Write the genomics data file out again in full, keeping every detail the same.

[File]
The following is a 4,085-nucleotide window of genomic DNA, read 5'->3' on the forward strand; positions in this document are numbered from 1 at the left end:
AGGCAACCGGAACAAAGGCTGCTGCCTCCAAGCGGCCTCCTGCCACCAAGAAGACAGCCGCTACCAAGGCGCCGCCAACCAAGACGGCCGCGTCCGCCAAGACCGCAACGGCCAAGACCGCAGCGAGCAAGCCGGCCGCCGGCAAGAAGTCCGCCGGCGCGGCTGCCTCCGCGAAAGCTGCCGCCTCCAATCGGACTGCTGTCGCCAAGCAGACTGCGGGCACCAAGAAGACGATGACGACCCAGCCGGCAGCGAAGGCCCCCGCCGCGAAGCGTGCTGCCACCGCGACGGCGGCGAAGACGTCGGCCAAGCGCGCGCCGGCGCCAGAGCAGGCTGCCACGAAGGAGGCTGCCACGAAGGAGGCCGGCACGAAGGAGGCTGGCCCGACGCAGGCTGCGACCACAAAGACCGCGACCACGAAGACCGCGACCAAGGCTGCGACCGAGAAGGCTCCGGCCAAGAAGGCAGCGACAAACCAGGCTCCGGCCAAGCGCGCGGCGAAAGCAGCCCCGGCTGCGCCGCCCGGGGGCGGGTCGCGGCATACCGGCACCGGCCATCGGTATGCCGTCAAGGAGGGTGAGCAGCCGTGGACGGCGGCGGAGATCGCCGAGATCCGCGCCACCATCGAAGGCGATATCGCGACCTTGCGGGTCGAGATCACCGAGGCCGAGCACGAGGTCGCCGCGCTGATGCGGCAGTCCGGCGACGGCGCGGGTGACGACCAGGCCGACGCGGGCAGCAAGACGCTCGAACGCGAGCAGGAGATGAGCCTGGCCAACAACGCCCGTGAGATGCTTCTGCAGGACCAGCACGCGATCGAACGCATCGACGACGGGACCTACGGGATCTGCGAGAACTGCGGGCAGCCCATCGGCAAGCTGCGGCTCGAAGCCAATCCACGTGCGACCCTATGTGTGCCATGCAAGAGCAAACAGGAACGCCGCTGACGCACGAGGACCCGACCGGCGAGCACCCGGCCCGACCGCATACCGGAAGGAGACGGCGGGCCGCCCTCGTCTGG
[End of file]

The following is a 4,085-nucleotide window of genomic DNA, read 5'->3' on the forward strand; positions in this document are numbered from 1 at the left end:
AGGCAACCGGAACAAAGGCTGCTGCCTCCAAGCGGCCTCCTGCCACCAAGAAGACAGCCGCTACCAAGGCGCCGCCAACCAAGACGGCCGCGTCCGCCAAGACCGCAACGGCCAAGACCGCAGCGAGCAAGCCGGCCGCCGGCAAGAAGTCCGCCGGCGCGGCTGCCTCCGCGAAAGCTGCCGCCTCCAATCGGACTGCTGTCGCCAAGCAGACTGCGGGCACCAAGAAGACGATGACGACCCAGCCGGCAGCGAAGGCCCCCGCCGCGAAGCGTGCTGCCACCGCGACGGCGGCGAAGACGTCGGCCAAGCGCGCGCCGGCGCCAGAGCAGGCTGCCACGAAGGAGGCTGCCACGAAGGAGGCCGGCACGAAGGAGGCTGGCCCGACGCAGGCTGCGACCACAAAGACCGCGACCACGAAGACCGCGACCAAGGCTGCGACCGAGAAGGCTCCGGCCAAGAAGGCAGCGACAAACCAGGCTCCGGCCAAGCGCGCGGCGAAAGCAGCCCCGGCTGCGCCGCCCGGGGGCGGGTCGCGGCATACCGGCACCGGCCATCGGTATGCCGTCAAGGAGGGTGAGCAGCCGTGGACGGCGGCGGAGATCGCCGAGATCCGCGCCACCATCGAAGGCGATATCGCGACCTTGCGGGTCGAGATCACCGAGGCCGAGCACGAGGTCGCCGCGCTGATGCGGCAGTCCGGCGACGGCGCGGGTGACGACCAGGCCGACGCGGGCAGCAAGACGCTCGAACGCGAGCAGGAGATGAGCCTGGCCAACAACGCCCGTGAGATGCTTCTGCAGGACCAGCACGCGATCGAACGCATCGACGACGGGACCTACGGGATCTGCGAGAACTGCGGGCAGCCCATCGGCAAGCTGCGGCTCGAAGCCAATCCACGTGCGACCCTATGTGTGCCATGCAAGAGCAAACAGGAACGCCGCTGACGCACGAGGACCCGACCGGCGAGCACCCGGCCCGACCGCATACCGGAAGGAGACGGCGGGCCGCCCTCGTCTGG